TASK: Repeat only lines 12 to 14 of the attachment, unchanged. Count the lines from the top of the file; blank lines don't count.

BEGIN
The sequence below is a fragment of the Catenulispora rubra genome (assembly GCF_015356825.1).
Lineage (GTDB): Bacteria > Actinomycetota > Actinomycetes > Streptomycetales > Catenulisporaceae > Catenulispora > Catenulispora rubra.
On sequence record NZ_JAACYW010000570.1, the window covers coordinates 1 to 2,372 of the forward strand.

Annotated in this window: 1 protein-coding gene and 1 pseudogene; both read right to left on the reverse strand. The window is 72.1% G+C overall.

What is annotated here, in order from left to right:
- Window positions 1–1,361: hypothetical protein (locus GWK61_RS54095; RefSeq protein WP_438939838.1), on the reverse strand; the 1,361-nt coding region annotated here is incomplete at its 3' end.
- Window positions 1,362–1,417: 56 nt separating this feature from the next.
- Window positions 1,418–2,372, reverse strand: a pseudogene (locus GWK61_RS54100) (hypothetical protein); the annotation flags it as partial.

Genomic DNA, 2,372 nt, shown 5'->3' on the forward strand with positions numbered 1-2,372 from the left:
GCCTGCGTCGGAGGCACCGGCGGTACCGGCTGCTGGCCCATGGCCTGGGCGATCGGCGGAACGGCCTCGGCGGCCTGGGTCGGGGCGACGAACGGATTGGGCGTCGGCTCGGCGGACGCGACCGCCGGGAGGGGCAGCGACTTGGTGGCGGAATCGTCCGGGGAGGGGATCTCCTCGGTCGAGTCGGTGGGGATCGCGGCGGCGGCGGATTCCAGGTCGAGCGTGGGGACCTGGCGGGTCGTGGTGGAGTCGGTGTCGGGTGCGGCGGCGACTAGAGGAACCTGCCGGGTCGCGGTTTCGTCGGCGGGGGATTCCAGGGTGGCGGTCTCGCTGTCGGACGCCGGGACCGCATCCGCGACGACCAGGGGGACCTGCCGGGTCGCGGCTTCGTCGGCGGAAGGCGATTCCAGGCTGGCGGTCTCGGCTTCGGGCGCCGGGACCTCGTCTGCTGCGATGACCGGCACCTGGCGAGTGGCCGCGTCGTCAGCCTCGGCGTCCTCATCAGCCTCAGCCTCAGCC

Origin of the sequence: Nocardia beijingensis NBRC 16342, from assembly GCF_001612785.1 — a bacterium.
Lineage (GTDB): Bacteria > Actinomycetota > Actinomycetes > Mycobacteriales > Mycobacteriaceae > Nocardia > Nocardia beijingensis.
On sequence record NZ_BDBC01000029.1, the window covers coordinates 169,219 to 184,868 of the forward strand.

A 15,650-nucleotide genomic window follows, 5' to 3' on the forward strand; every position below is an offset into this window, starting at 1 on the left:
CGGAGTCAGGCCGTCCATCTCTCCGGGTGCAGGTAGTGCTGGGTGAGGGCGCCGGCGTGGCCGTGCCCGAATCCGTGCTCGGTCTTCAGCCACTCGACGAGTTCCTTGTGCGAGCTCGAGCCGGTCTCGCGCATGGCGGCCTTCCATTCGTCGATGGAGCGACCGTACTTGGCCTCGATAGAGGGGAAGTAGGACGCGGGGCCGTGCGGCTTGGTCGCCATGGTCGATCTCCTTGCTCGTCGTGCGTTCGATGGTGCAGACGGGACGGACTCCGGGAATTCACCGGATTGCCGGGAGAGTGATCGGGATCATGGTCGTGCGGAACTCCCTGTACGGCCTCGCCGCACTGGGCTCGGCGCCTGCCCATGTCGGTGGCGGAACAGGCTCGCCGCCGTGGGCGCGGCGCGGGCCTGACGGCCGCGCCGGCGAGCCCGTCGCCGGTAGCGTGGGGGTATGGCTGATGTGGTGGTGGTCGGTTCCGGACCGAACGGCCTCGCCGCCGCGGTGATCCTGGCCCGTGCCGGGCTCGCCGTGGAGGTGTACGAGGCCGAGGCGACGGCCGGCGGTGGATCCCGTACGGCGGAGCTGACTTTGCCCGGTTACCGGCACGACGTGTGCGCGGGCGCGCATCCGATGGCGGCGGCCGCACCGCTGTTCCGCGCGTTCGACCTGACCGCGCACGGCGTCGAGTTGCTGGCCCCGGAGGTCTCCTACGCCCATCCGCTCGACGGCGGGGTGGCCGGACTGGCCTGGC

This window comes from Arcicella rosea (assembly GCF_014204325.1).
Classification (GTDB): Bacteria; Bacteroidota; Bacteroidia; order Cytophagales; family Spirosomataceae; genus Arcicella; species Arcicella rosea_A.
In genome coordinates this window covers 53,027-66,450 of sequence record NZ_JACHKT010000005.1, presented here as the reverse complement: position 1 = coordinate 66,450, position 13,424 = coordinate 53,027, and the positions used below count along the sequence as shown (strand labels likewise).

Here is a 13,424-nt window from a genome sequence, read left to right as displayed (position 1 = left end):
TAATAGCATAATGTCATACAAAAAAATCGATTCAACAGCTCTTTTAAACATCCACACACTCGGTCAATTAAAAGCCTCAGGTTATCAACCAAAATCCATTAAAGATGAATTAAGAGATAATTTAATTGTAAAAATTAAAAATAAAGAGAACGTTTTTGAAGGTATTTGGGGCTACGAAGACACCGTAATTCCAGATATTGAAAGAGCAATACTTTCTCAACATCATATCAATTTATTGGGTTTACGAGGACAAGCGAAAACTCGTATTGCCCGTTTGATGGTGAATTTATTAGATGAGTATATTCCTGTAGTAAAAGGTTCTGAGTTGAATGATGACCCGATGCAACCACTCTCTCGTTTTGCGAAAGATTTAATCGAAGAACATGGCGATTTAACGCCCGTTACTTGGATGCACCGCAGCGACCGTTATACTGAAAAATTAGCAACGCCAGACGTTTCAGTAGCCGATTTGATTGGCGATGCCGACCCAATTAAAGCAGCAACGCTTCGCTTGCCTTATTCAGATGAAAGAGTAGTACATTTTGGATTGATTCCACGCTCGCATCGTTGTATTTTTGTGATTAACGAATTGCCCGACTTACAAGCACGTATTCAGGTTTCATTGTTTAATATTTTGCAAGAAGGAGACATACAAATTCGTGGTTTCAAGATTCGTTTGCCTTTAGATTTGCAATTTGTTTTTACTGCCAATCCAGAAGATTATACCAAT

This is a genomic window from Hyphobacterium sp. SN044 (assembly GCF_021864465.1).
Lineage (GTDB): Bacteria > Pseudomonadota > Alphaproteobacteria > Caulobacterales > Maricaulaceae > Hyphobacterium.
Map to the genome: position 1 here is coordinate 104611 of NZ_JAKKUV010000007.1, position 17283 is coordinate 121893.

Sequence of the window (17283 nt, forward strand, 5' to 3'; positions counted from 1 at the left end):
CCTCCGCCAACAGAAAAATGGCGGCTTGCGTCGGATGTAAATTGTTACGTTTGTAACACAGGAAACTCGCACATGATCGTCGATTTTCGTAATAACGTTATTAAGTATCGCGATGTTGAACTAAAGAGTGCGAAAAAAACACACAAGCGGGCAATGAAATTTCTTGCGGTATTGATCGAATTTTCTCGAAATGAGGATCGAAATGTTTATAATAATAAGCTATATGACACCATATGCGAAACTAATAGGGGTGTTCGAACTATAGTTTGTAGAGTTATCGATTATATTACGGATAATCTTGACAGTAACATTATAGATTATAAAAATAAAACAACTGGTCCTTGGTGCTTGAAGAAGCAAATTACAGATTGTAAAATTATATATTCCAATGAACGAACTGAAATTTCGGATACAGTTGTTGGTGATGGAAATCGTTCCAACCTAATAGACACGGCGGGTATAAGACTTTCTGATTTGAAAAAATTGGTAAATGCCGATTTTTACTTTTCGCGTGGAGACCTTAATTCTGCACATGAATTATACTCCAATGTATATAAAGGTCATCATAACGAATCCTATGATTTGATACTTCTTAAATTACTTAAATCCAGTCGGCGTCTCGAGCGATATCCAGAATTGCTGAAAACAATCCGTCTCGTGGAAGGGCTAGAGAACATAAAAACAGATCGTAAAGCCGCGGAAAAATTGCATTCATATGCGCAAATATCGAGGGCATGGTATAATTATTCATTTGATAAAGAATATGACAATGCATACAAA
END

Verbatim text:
Lineage (GTDB): Bacteria > Actinomycetota > Actinomycetes > Mycobacteriales > Mycobacteriaceae > Nocardia > Nocardia beijingensis.
On sequence record NZ_BDBC01000029.1, the window covers coordinates 169,219 to 184,868 of the forward strand.

A 15,650-nucleotide genomic window follows, 5' to 3' on the forward strand; every position below is an offset into this window, starting at 1 on the left: